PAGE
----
a set of characters so we're gonna

surround it in single quotes and type

d-a-v-i-d how we run that and we see we

have two David's okay if we have 14

employees and two her name David how

many are not named David that'll

probably be twelve and two do not equal

to we just put an explanation point in

front of the equal sign and we're

finding everybody who is not named David

well let's go back to finding everybody

who is named David and we're looking for

all the David's or all the leases so

we'll type or first-name equals Lisa and

it looks like we have one Lisa and to

David's now we could continue this we

can type or first-name equals Eric and

we see we have a larger list now what if

we wanted to list exact matches without

having to type or first-name all over

again for each match in other words we

want it to look like this we're going to

list every exact match in its own set of

quotes inside of parentheses this won't

work because the equal sign does not

look for multiple exact matches it only

allows one exact match but if we change

this operator tin it'll find Lisa or

David or Eric since we rarely need to

see all the records in a table often we

use the where Clause to limit the result

set to just the records were interested

in seeing we simply don't want more

records to sift through than is

necessary and we just want to see what

really matters to us similarly it's also

possible to see too many fields in your

result set when this happens we can

limit the number of columns returned in

our result set by affecting the Select

list here in the Jay pro code database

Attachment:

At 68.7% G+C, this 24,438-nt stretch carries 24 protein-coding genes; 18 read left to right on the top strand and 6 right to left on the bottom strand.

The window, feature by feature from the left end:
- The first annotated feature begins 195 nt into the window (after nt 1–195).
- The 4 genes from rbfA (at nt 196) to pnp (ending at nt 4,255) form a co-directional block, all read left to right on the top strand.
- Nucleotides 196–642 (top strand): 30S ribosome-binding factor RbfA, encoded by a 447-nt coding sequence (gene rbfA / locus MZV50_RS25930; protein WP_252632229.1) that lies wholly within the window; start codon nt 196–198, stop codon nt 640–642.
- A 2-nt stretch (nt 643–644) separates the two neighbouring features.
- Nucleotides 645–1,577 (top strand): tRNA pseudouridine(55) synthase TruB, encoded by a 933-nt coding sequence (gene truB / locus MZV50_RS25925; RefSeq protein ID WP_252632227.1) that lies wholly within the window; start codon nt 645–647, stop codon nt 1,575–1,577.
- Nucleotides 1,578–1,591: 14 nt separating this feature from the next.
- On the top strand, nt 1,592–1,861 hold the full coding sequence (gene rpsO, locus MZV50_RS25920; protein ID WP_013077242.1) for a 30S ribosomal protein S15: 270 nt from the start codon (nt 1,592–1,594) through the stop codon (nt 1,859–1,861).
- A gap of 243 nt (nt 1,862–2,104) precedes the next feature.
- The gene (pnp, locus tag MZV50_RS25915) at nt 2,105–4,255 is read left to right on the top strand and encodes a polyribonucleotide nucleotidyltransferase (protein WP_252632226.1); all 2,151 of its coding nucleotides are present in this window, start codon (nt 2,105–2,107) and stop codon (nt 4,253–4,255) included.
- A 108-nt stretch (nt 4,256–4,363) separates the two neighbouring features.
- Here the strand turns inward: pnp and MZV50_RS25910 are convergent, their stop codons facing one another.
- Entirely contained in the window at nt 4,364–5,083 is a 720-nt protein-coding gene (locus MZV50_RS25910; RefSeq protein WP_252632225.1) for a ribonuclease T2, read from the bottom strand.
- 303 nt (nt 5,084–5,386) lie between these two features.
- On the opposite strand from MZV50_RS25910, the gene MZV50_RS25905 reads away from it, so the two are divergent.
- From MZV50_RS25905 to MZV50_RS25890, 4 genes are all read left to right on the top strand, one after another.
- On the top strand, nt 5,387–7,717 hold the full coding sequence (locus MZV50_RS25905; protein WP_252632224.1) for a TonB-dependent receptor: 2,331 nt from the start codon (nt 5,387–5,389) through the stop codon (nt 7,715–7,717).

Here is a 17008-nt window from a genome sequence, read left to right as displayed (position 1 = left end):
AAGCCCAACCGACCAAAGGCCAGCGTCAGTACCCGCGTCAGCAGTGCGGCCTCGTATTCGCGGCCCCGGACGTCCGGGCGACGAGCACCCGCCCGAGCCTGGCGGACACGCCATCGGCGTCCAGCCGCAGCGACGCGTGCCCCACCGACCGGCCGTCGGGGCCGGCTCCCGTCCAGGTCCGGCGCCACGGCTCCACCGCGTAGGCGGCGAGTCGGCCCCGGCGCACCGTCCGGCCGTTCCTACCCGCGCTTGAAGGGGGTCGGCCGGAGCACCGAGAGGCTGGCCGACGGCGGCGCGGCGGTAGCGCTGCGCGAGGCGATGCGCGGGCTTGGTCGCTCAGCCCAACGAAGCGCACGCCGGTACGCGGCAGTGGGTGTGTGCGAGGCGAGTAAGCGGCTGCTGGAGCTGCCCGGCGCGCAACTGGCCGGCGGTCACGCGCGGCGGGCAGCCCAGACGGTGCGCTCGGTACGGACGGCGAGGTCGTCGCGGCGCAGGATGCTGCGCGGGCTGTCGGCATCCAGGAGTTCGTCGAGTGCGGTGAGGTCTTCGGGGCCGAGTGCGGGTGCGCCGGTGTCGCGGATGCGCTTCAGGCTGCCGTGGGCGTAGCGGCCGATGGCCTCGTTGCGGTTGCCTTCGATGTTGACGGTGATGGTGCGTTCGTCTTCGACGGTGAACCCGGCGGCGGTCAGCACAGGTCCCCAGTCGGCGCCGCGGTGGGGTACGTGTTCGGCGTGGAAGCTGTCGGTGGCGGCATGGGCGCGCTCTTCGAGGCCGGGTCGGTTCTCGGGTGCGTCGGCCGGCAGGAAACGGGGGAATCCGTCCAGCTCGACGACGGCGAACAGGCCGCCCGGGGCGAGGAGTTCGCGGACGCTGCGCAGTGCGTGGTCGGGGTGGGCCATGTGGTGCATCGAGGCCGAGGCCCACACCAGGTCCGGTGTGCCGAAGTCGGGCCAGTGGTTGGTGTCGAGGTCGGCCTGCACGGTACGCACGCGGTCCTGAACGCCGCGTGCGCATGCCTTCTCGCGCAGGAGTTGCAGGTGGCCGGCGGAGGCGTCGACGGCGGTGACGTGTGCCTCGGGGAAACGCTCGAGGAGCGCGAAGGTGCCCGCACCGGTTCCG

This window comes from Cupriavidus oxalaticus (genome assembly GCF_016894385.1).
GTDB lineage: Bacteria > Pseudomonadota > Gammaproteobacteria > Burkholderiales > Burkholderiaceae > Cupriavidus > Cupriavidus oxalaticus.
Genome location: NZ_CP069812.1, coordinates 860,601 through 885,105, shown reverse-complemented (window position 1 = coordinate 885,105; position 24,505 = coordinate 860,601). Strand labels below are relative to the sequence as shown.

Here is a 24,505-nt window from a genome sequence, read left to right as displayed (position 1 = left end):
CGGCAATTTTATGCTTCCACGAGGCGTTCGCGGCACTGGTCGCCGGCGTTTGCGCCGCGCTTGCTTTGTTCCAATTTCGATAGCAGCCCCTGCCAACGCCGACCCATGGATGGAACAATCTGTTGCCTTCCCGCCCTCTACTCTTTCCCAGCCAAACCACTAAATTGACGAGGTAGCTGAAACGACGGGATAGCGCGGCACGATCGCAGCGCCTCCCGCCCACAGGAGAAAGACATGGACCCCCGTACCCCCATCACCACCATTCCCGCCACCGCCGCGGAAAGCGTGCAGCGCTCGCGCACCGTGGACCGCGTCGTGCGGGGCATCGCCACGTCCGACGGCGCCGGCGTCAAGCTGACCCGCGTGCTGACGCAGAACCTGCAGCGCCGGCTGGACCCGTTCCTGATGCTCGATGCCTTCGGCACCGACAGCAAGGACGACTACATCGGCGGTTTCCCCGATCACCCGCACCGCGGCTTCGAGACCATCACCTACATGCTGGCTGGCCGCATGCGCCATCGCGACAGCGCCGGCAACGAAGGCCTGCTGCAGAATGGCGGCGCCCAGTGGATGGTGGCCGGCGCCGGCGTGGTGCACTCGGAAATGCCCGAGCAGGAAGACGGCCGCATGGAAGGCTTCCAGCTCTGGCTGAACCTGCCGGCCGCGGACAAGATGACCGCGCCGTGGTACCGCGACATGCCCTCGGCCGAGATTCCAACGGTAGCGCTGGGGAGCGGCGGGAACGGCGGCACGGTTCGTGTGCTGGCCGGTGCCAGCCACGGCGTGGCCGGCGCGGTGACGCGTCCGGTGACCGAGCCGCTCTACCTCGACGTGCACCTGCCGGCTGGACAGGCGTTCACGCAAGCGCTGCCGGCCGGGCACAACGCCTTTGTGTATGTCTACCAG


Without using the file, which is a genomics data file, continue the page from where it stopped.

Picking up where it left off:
let's change to looking at our employee

table we're getting a few fields and

quite a few records we still want all 14

employees but we only want the first

name and last name fields so let's put

first name comma last name right after

the select we get our 14 records but

only two fields by listing first name

and last names separated by a comma

we're just getting an explicit field

select list the ones we asked for doing

star gets all the fields from that table

optionally we can say this first name

field is from the employee table by

doing employee dot first-name

and an employee dot last name we get the

same result we're being more explicit

this requires extra typing but is

sometimes needed when we have two tables

or more in a query and two of those

tables have a field with the exact same

name and you don't know which one you

mean for example we might have a

contractor table that has last name and

an employee table that has last name and

we need to differentiate which one we're

looking for

so here's the anatomy of a sequel query

now above the query we can use a used

statement just to set the right database

context but let's look at the query

itself after the keyword select you're

choosing the fields or columns you want

after the from you're choosing the table

or tables you want and the optional

where Clause is for criteria to filter

for just the records you're looking for

time for lab 3 skill check 1 take a

moment to pause this video and challenge

yourself to do this skill check skill

check two take a moment to pause this

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skill check skill check 3 take a moment

to pause this video and challenge

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check four take a moment to pause this